Fireflies: what I learned by watching my thoughts worry by

I was sitting in the car, waiting for my daughter, a film student, to shoot some footage of a rainy carnival, which had appeared, as carnivals will, in the parking lot of our local mall.

And there, as Katie pointed her camera at an empty ferris wheel, I noticed something I hadn’t noticed before: my mind is filled  – FILLED – with absurd and random fears and concerns.

Since I have so often said, “I don’t worry,” this caught me by surprise. Apparently, I do. But in a sneaky, worrying-when-I-am-not-paying-attention sort of way. As if a swarm of lightning bugs had been fluttering around my head in the dark and suddenly, in that moment of quiet reflection, they’d all started to glow!

What the …?

I grabbed my journal and began writing. I didn’t know why this was happening just then – and I didn’t care. I was having a conversation with a part of myself I rarely saw (or allowed myself to see) and, fully engaged, I was listening.

Here is what I caught in my ‘firefly jar’:

  1. I was worrying that I will not have time time/money/energy to use my life at its fullest potential and that I will die unfulfilled and unfinished
  2. I was worrying that even if I try, these projects I’m working on will turn out to have been fruitless, pointless, misguided and wrong
  3. I was worrying that it’s too late. that I should have perfected my body, face, mind, home, wardrobe, website, credentials/education, brand/message, diet by now.
  4. I was worrying that I should know the exact combination of Superfoods, Smoothies and Supplements to guarantee immortality, glowing vitality and endless energy.
  5. I was (also, weirdly) worrying that my daughter will be kidnapped and sold into the sex trafficking trade
  6. I was worrying that my son would die and leave me with a hole in my heart that nothing will ever be able to fill
  7. I was worrying that my husband would suddenly stop loving me just when I’ve finally figured out how to let myself love him
  8. and that I would die, slowly and painfully, of grief.


I sat in the car, listening – respectfully, honestly –  to my own thoughts, capturing each lighting bug of worry as it flickered up and then faded back into shadow. And as I watched, I began to see patterns and all of a sudden, in my mind’s eye, a word equation formed:

all of this worrying, all of this fantasy and future-tripping about what I could be/should be doing if only I had more time/money/authority/freedom takes me out of the present moment;

and if…
the present moment is the ONLY moment in which ANYTHING can happen.

I am not present AND none of it can happen.

I had glimpsed this truth before. I’d even taught it to other people. And yet, it wasn’t that rainy day at the carnival that I’d understood it –  thoroughly, hauntingly.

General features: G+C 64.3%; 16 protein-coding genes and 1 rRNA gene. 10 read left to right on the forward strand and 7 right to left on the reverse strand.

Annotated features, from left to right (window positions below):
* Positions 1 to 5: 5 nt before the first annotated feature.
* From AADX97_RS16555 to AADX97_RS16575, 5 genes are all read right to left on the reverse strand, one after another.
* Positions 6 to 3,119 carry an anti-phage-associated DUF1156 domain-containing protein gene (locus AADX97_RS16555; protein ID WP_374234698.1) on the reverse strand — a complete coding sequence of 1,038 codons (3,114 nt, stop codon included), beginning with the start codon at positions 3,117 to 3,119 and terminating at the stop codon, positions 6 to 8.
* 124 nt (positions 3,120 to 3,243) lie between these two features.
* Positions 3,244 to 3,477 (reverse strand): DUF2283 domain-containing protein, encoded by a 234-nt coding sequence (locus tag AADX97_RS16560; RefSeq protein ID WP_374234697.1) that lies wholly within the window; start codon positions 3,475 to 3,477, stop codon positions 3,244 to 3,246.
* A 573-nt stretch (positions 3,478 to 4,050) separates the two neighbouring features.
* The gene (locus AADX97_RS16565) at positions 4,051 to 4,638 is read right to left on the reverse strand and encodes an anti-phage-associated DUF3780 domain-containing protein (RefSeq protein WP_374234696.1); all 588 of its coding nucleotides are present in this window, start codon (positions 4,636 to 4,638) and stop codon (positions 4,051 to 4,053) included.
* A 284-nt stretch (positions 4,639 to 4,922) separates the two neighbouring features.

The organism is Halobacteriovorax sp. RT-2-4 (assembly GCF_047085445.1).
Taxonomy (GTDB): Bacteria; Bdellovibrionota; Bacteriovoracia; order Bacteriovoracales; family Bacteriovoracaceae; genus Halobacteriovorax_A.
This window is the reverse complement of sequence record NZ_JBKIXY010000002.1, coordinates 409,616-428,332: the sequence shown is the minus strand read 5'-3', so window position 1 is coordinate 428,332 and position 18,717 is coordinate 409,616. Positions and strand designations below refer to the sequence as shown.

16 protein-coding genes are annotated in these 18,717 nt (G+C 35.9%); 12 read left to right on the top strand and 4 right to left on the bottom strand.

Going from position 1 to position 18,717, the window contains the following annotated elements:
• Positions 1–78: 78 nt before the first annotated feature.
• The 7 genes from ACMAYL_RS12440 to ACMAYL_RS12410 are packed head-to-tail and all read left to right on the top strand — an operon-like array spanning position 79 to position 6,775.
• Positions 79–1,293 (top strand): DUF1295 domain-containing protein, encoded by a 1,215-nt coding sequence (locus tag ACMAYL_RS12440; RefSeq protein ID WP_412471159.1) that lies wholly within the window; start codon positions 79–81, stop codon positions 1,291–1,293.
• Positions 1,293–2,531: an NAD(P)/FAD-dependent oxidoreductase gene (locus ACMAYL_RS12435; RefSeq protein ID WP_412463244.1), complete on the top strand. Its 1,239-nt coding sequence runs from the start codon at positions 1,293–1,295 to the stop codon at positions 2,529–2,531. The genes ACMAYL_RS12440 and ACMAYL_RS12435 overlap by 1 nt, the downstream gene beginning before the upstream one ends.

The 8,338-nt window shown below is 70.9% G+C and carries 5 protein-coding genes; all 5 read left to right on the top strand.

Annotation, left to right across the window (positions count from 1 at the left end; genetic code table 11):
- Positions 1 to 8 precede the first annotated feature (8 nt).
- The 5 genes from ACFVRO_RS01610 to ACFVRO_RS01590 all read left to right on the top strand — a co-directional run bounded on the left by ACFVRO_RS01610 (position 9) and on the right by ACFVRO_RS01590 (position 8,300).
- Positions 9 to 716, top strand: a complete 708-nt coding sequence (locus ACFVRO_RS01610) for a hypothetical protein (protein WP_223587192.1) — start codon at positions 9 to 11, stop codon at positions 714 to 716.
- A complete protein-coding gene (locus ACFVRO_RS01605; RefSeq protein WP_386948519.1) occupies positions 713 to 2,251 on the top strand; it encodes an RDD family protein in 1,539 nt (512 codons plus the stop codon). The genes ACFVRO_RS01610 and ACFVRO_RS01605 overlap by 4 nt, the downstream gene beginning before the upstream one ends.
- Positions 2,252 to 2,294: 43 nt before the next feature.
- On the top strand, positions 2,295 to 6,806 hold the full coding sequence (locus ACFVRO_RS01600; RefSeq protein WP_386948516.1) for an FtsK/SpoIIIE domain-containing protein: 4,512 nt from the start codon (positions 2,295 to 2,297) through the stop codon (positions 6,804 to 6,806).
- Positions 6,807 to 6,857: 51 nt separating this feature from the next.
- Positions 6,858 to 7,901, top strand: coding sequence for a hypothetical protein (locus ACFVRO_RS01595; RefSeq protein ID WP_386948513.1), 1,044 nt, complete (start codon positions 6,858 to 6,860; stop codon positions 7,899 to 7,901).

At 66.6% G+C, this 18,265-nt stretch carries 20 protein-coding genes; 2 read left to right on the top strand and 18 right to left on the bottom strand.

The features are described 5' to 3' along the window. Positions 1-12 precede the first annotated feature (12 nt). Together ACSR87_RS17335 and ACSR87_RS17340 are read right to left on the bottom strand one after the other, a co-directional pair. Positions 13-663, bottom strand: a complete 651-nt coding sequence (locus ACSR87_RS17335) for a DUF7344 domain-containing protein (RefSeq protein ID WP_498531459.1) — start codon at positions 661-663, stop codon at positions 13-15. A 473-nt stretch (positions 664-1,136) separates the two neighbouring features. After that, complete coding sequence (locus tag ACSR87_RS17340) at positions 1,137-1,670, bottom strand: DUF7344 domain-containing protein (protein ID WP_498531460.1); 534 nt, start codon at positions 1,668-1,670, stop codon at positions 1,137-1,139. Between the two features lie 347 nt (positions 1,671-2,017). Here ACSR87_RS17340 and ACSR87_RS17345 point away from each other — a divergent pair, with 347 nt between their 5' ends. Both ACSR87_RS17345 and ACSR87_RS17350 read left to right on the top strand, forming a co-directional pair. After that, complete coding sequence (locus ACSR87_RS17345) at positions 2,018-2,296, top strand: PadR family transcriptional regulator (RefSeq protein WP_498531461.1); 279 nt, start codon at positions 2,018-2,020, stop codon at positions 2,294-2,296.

For more than 50 years, I’ve been missing in action. 

It was like being punched in the stomach.

And I sat there, watching a freaky slide-show of myself:
not doing my best in high school (because who’d notice?)
quitting college in my last semester (because who’d care?)
all the starting and stopping,
and the jobs I did at half-effort while I waited to be discovered – or caught.

I was half alive; half awake –  I wasn’t making any choices. I wasn’t adding or creating anything to the world. All I had to work with was whatever floated by – or was thrown at me – and all I could do with that was react to it. 

That day in the car, watching an empty ferris wheel spin in the rain, I saw the truth: Life wasn’t coming for me. There was no secret opportunity vortex waiting for me to find it. It was right here. 

And all this time, while I was wishing I could write but not lifting the pen; wishing to be rich but spending my money so fast that it didn’t have a chance to compound, wishing I could love but instead of simply loving, I was waiting for the people and conditions around me to change so that I could.

After all, I didn’t want to get trapped into loving the wrong person, living a life I didn’t want, writing the wrong book, moving so fast that I hurt myself? I didn’t want to, gasp, make a mistake?

  • I hadn’t been visualizing, I’d been hesitating.
  • I wasn’t waiting for the right moment, I was terrified.
  • I wasn’t trapped: I was free.

And suddenly, miraculously, as if a pair of gorgeous white wings had been strapped to my shoulders, I woke up. And I saw the message that had always been there – everywhere – plastered all over the walls of the world: 

  1. You can bring your best self to the party, the project, the kitchen table – and not just when people are looking or being nice to you or paying you. You can bring your best self everywhere.
  2. You can bring her because you want to, because YOU NEED TO. Because she is who you are.
  3. You can do it right now. You don’t have to wait til you’re ready. Til you’re not scared. Bring her. Now.
  4. Be prepared to bring her. Keep the tank full. Have the map handy. You never know when opportunity will arrive.
  5. Don’t miss the boat (and having a bag packed makes it a lot easier to step onto the boat.)
  6. If you miss the boat, charter another one. Or build one.

And also, there is no boat – you’re the boat. Step onto the deck of yourself and sail.

I’ve been here ever since – awake, aware. And, oh man, is it hard. Every day, I feel myself being tempted back to sleep, back to forgetting. But once you know something, you never un-know it. And those lightning bugs, they’ve been glowing in my consciousness ever since.

From then on.
I am here. This is it. Now. 


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Showing 30 comments